Aside from your standard election preparation — reading up on candidates’ platforms, finding out who’s endorsed them, considering their qualifications, all that good stuff — one other question is key:
When you get to your polling place on May 15 to cast your vote in the primary, will you be required to show ID?
The short answer is no.
You do not need to show photo ID to vote in Pennsylvania.
It’s worth noting that if you’re voting in a new-to-you district, you will be required to provide some kind of identification by poll workers, either photo-bearing or non. (Here’s a list of documents you can use for that, from driver’s license to utility bill.)
And if you’re an absentee voter, you also must validate your identification. (Know the last four digits of your social security number? You’re covered.)
But if you’re returning to the same polling location as before, not only can you skip photo ID, but poll workers aren’t even allowed to ask you for it.
Despite that, you might glimpse old signage that seems to suggest photo ID is required, or an acquaintance might tell you they’re sure they once needed identification to vote.
That’s because in 2012, the state implemented a voter ID requirement. It tried, anyway, until the law got shot down in court.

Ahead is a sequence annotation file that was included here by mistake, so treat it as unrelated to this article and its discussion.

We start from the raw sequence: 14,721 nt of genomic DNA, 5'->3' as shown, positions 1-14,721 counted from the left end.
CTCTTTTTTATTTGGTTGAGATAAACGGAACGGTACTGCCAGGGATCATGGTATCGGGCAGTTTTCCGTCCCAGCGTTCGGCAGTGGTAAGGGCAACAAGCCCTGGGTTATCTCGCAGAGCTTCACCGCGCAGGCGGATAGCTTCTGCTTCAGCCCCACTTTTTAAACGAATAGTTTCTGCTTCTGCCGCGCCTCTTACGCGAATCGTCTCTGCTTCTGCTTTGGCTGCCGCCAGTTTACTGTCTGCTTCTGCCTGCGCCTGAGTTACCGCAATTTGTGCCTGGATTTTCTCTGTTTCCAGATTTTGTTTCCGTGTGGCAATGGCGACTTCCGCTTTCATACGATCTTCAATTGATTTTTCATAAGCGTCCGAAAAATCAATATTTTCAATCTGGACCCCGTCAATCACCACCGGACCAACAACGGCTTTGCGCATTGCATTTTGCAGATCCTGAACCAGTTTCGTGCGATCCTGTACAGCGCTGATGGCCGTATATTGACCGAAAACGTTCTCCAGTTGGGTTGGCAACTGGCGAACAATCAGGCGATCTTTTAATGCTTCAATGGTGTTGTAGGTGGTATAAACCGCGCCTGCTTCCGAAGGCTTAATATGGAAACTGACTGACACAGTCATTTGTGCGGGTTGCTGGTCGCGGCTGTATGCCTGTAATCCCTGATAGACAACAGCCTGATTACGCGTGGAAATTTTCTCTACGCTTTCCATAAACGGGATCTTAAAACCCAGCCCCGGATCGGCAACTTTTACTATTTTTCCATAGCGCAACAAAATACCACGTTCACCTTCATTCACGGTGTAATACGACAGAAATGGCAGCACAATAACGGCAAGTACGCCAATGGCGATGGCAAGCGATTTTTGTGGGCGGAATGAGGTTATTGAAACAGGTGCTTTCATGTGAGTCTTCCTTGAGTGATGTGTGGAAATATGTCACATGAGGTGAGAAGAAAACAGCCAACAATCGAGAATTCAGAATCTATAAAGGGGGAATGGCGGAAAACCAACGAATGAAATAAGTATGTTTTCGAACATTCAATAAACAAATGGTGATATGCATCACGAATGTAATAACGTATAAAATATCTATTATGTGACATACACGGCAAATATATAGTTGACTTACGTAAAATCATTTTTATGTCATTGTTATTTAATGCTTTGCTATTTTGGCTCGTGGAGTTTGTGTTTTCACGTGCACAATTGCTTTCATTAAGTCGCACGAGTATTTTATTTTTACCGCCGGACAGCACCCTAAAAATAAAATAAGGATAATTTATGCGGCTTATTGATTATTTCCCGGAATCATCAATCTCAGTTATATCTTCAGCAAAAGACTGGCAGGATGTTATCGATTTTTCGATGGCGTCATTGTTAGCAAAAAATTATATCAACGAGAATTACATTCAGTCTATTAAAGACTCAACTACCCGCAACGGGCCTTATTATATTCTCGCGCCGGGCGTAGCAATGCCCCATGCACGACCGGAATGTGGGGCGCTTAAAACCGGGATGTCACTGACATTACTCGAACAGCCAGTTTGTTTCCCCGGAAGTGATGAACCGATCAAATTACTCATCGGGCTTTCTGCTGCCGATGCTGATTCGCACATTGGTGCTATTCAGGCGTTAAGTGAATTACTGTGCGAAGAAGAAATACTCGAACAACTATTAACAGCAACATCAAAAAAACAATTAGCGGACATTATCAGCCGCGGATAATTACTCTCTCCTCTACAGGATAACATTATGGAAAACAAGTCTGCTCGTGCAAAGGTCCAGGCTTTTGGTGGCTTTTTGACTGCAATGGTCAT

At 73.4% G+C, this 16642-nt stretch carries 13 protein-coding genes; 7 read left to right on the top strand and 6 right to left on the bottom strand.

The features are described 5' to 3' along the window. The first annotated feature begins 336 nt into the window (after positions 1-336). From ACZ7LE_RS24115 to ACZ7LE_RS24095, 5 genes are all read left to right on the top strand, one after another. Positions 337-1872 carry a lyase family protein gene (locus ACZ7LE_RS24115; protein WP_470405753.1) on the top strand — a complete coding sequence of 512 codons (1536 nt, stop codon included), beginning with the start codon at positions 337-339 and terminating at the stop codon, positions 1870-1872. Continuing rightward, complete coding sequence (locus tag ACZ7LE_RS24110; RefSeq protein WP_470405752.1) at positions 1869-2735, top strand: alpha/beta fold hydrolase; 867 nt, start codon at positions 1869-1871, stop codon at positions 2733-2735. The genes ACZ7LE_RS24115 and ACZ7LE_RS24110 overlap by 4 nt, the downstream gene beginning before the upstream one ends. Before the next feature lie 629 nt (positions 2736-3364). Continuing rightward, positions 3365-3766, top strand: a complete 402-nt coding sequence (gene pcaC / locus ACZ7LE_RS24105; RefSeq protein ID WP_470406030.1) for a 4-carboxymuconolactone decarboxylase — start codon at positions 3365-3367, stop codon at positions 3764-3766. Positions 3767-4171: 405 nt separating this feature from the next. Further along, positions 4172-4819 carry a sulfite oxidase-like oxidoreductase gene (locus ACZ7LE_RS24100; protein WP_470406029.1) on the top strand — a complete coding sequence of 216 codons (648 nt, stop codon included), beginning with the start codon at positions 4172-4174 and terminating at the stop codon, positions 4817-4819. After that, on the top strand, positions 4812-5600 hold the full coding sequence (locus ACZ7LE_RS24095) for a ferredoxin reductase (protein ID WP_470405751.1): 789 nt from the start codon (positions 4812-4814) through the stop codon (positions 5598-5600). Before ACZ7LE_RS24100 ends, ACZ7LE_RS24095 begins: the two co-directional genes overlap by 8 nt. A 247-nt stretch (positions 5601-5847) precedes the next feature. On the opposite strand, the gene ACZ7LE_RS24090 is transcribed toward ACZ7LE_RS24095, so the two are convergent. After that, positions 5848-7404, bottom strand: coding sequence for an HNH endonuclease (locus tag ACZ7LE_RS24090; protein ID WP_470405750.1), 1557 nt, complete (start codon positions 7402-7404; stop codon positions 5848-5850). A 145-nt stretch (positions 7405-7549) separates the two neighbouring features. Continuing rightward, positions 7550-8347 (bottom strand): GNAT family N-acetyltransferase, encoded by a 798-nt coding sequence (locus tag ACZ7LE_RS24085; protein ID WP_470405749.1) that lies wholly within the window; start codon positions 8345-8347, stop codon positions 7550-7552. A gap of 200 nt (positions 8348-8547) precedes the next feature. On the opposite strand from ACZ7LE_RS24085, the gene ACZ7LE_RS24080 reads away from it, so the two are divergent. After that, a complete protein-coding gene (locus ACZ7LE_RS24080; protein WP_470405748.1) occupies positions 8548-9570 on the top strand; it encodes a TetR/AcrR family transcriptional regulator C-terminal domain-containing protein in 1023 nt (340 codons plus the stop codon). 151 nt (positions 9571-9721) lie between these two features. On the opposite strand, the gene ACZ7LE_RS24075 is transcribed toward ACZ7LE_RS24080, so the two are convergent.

Here’s a brief history of Pennsylvania’s recent controversy over voter ID.
Then-Gov. Tom Corbett, a Republican, signed into law a bill that would require voters to present valid photo ID at the polls.
The bill passed with unusual speed almost entirely on party lines: the entire Democratic caucus voted against it, and all but three Republicans voted in favor. The bill’s supporters argued the law would improve the security of elections despite Pennsylvania never having recorded any reports of voter fraud.
The law was one of the most restrictive voter ID laws in the country — certainly the strictest in any state expected to be competitive in that year’s presidential race. It disallowed using welfare cards, school district employee cards and college IDs without an expiration date.
Experts estimated it would disenfranchise at least 9 percent of Pennsylvanians, and other reports argued it would disproportionately affect people of color.
Pennsylvania gave the law a “trial run” in the primary. During that election, voters were asked for identification but were not turned away if they couldn’t provide it.
House Majority Leader Mike Turzai, a Republican representing Allegheny County, was caught on video saying the law could help swing the state red for candidate Mitt Romney in the 2012 presidential election.
The bill was signed into law on the premise that it would lower voter fraud, not provide political gain for one party over the other.